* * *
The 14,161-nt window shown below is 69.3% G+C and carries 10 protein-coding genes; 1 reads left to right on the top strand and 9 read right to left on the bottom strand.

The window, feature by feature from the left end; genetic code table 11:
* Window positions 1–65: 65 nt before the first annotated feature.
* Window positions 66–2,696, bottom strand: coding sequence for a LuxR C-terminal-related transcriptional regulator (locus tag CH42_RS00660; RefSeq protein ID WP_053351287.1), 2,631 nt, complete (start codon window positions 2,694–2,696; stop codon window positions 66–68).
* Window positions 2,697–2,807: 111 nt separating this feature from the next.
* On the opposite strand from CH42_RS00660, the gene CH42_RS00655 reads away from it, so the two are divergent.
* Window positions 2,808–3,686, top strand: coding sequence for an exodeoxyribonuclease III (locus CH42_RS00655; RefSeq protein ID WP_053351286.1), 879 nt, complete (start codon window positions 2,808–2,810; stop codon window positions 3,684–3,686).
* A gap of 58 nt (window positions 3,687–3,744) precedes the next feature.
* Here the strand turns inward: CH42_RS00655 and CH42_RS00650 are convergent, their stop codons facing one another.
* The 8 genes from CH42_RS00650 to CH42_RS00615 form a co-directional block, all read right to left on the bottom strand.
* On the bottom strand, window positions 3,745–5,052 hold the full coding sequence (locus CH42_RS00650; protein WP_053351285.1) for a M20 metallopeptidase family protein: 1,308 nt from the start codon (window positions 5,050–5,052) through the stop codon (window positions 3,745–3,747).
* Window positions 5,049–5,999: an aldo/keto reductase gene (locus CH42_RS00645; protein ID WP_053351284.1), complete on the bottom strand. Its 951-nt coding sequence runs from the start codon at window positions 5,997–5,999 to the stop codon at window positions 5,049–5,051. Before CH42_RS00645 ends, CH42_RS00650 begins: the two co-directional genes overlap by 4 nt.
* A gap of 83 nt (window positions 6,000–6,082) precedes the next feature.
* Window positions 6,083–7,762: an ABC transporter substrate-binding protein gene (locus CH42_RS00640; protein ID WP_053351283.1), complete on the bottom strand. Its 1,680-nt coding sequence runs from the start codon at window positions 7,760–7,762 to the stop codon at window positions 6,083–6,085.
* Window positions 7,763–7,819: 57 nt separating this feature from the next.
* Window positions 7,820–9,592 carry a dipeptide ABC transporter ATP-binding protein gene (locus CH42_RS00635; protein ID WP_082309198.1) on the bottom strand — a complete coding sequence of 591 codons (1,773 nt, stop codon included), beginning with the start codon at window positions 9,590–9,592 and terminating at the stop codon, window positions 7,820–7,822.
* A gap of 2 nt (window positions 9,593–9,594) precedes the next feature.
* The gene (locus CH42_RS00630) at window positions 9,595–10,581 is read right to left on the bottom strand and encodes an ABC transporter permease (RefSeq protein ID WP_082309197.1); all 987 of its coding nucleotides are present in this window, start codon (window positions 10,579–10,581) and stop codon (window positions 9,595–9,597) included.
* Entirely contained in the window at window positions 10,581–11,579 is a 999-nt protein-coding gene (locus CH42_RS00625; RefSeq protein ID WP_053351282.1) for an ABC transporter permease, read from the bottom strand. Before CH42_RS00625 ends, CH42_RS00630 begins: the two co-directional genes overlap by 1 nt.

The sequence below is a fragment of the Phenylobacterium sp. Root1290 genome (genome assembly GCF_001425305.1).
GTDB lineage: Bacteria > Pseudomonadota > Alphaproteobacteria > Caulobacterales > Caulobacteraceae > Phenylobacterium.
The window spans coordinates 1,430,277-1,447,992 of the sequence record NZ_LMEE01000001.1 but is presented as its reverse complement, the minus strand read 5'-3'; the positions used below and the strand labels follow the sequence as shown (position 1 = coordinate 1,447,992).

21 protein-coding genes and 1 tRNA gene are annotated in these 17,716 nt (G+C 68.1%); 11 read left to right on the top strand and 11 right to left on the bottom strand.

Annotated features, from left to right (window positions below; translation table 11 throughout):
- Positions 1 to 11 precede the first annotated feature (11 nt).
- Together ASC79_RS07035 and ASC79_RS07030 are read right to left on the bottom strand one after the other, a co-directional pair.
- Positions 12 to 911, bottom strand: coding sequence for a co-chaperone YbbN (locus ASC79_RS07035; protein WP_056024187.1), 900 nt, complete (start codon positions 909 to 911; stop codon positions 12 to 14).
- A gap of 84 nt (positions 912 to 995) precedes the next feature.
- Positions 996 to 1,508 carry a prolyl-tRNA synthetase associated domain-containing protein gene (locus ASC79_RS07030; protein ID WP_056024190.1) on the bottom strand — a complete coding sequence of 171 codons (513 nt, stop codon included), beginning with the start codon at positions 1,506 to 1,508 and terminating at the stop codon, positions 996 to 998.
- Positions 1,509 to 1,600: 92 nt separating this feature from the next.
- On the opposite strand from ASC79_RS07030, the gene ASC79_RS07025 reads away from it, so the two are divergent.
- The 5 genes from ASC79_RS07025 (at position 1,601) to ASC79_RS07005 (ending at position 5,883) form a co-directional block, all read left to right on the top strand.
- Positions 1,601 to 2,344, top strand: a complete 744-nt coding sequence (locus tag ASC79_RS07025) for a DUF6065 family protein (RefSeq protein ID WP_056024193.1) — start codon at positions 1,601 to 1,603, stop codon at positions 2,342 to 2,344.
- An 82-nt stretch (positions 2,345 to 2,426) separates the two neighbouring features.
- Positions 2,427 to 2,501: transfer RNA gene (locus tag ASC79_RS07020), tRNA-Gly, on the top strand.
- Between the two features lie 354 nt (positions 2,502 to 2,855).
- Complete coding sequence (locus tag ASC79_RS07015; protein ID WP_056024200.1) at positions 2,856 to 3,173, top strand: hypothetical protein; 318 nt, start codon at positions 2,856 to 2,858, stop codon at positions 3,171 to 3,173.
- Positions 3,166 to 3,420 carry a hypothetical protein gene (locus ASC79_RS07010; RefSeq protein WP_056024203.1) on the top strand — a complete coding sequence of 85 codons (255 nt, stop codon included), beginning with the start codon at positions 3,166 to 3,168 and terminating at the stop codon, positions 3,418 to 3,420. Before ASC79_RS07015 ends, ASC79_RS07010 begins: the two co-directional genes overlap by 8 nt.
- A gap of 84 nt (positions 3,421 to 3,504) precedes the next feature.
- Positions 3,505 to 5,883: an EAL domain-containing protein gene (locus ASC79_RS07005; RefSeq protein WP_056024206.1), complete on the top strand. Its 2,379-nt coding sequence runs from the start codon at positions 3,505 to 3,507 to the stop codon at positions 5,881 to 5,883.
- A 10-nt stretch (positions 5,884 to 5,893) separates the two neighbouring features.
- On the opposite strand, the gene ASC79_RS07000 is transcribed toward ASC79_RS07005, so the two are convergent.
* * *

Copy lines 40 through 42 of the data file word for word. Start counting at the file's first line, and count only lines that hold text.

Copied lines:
- Positions 3,505 to 5,883: an EAL domain-containing protein gene (locus ASC79_RS07005; RefSeq protein WP_056024206.1), complete on the top strand. Its 2,379-nt coding sequence runs from the start codon at positions 3,505 to 3,507 to the stop codon at positions 5,881 to 5,883.
- A 10-nt stretch (positions 5,884 to 5,893) separates the two neighbouring features.
- On the opposite strand, the gene ASC79_RS07000 is transcribed toward ASC79_RS07005, so the two are convergent.